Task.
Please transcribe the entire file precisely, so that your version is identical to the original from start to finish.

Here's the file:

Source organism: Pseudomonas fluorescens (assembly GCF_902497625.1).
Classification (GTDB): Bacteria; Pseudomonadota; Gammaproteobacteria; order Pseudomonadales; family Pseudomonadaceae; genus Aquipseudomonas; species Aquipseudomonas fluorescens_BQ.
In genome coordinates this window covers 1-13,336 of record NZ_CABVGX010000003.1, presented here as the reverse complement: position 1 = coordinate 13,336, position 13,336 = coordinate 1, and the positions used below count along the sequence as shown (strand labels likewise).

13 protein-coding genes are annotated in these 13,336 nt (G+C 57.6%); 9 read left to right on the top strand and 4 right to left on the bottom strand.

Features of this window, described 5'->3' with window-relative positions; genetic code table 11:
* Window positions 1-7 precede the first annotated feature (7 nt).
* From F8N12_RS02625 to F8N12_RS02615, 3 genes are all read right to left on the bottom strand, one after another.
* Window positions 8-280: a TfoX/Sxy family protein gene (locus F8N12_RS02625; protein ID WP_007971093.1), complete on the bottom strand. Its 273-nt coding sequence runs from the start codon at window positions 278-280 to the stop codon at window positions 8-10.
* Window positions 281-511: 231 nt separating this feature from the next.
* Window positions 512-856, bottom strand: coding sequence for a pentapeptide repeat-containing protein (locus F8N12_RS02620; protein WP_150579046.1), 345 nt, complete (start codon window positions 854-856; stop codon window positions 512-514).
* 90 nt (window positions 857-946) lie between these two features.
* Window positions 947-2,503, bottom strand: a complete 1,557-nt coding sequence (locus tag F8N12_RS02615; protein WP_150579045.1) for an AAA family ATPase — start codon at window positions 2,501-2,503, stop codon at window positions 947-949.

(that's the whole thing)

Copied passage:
Source organism: Pseudomonas fluorescens (assembly GCF_902497625.1).
Classification (GTDB): Bacteria; Pseudomonadota; Gammaproteobacteria; order Pseudomonadales; family Pseudomonadaceae; genus Aquipseudomonas; species Aquipseudomonas fluorescens_BQ.
In genome coordinates this window covers 1-13,336 of record NZ_CABVGX010000003.1, presented here as the reverse complement: position 1 = coordinate 13,336, position 13,336 = coordinate 1, and the positions used below count along the sequence as shown (strand labels likewise).

13 protein-coding genes are annotated in these 13,336 nt (G+C 57.6%); 9 read left to right on the top strand and 4 right to left on the bottom strand.

Features of this window, described 5'->3' with window-relative positions; genetic code table 11:
* Window positions 1-7 precede the first annotated feature (7 nt).
* From F8N12_RS02625 to F8N12_RS02615, 3 genes are all read right to left on the bottom strand, one after another.
* Window positions 8-280: a TfoX/Sxy family protein gene (locus F8N12_RS02625; protein ID WP_007971093.1), complete on the bottom strand. Its 273-nt coding sequence runs from the start codon at window positions 278-280 to the stop codon at window positions 8-10.
* Window positions 281-511: 231 nt separating this feature from the next.
* Window positions 512-856, bottom strand: coding sequence for a pentapeptide repeat-containing protein (locus F8N12_RS02620; protein WP_150579046.1), 345 nt, complete (start codon window positions 854-856; stop codon window positions 512-514).
* 90 nt (window positions 857-946) lie between these two features.
* Window positions 947-2,503, bottom strand: a complete 1,557-nt coding sequence (locus tag F8N12_RS02615; protein WP_150579045.1) for an AAA family ATPase — start codon at window positions 2,501-2,503, stop codon at window positions 947-949.